Child protection agency is an unknown quantity
The new, and first, Minister for Children, Frances Fitzgerald, had fighting words about the new protection and welfare agency - it would end 'the procrastination, the deception and evasion that has allowed abusers go unpunished'. Sara Burke looks behind the rhetoric
What do we know about the plans to set up a new Child Protection and Welfare Agency? Is it a good move or not? The Programme for Government commits to "fundamentally reforming the delivery of child protection services by removing child welfare and protection from the HSE and creating a Child Welfare and Protection Agency (CWPA), reforming the model of service delivery and improving accountability in the Dáil."
So in effect that means removing child welfare services from the HSE and putting them into this new agency. There is little more detail in the Programme for Government.
The fact that Frances Fitzgerald (pictured above in consultation with the Taoiseach) is the first full Minister of Children is significant as it is the first time children's issues have had full rights at cabinet table; up to now, there was just a super junior minister with no voting rights.
The argument for the new agency is that children are being failed when these services are in the HSE. This is evident in the inability to count the number of children who had died in care, the continued failure of services to meet people's needs - such as in the Roscommon case or that of Daniel McAnaspie - and the high numbers of missing unaccompanied minors. Many, including Barnardos and Andrew Madden, have argued that these services need to be taken out of the HSE and have their own dedicated agency.
Ombudsman for Children Emily Logan told me she welcomed Frances Fitzgerald as senior minister with responsibility for children and the new agency. She said their work on the child protection guidelines clearly showed they had not got the attention they needed between 2003 and 2008, however she cautioned against underestimating the task of restructuring and said it should not be HSE child protection services by another name.
However, we have no idea how it will work, what its budget is, or who will be in charge. I put all these questions to the Office of the Minister for Children and got no answers. However if one looks at the Fine Gael pre-election publication on this, it gives us some detail. It proposed:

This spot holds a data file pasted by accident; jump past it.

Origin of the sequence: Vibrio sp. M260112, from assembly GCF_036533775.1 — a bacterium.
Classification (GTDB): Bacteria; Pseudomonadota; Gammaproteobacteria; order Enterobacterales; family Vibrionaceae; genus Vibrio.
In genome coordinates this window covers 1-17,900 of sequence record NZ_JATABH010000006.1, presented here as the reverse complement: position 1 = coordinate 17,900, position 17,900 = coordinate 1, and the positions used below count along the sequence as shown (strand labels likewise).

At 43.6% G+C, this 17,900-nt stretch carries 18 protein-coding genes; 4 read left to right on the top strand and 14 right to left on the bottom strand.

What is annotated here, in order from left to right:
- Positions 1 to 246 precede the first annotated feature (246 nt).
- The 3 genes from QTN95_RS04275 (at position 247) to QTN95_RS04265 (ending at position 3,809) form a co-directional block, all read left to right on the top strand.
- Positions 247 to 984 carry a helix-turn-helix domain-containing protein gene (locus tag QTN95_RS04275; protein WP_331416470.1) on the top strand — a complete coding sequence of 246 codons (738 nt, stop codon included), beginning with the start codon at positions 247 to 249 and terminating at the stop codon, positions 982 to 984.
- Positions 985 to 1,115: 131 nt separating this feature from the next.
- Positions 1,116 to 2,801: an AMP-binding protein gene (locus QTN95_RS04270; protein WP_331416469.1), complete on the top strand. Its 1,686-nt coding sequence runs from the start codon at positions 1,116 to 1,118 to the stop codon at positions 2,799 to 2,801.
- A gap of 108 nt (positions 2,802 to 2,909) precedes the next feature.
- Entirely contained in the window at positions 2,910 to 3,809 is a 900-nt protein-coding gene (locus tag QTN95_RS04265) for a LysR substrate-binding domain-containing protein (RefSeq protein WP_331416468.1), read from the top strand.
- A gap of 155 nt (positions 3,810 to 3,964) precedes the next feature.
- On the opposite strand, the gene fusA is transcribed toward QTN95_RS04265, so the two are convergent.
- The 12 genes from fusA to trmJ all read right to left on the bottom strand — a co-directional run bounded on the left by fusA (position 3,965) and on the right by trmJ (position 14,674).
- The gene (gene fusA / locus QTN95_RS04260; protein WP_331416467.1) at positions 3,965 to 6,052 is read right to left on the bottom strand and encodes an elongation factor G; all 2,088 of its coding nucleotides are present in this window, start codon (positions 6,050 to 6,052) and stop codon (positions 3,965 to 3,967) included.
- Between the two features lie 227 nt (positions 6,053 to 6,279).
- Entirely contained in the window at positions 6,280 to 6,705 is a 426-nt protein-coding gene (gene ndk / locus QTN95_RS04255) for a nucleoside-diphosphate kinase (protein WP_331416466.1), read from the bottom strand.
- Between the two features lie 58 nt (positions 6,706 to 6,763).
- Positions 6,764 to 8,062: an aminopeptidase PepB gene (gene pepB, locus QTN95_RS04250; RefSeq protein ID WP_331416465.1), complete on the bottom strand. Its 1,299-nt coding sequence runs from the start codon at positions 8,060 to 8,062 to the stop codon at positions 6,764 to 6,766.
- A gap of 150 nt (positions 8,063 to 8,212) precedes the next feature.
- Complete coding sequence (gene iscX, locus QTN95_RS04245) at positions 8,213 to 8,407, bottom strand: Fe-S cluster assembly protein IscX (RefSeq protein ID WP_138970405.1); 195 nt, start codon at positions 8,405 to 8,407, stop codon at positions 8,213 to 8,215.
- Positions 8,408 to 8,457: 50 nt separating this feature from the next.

- The Minister for Children having executive function and responsibility for these services
- That this new CPWA would be delivered within 18 months
- Use of the model used in Minnesota, New South Wales and New Zealand
- Early intervention, inter-agency working, social workers with a minimum of two years experience working in front-line child protection.
But these are not in the Programme for Government, and when I asked I was told it was work in progress, just beginning, and they'll tell me when they know.
According to the HSE service plan, the child welfare and protection budget for 2011 is €587 million (out of €14 billion) and just under 3,000 whole-time equivalent posts (WTEs) – however this is solely those staff whose roles are fully focused on child protection; if you think about early intervention it is the public health nurses and family support workers who also work with these children and families.
The arguments against a CPWA were clearly articulated two weeks ago by Fergal Landy, a Galway researcher wrote an op ed in the Irish Times questioning the evidence for setting up a Child Protection and Welfare Agency. In that piece, Landy clearly raised points that some others I spoke to also made, namely that:
• Gordon Jeyes, HSE national director of child and family social services (a position filled for the first time in January), has had no opportunity to demonstrate that child protection can be prioritised when you have a sufficiently senior manager responsible who is reporting directly to the chief executive of the HSE.
• that taking services out of the HSE might make it more difficult to link with mental health services, public health nursing services, and other HSE services
• all the energy will go into setting up a new agency instead of improving the services already in place – and that this will cause problems for children, families and those who work with them.
I also spoke to another Galway based academic, Paul Michael Garret, who has researched and written extensively on these issues - specifically looking at what has been learned in the UK from high profile cases like Baby P or Victoria Climbie. He said one of the lessons from there is the need to join the dots between the economy and society; that we know that higher levels of unemployment, job losses and stresses lead to more difficult circumstances for families; that we need to address bigger social, political and economic issues, and that a dedicated child agency alone won't solve these problems.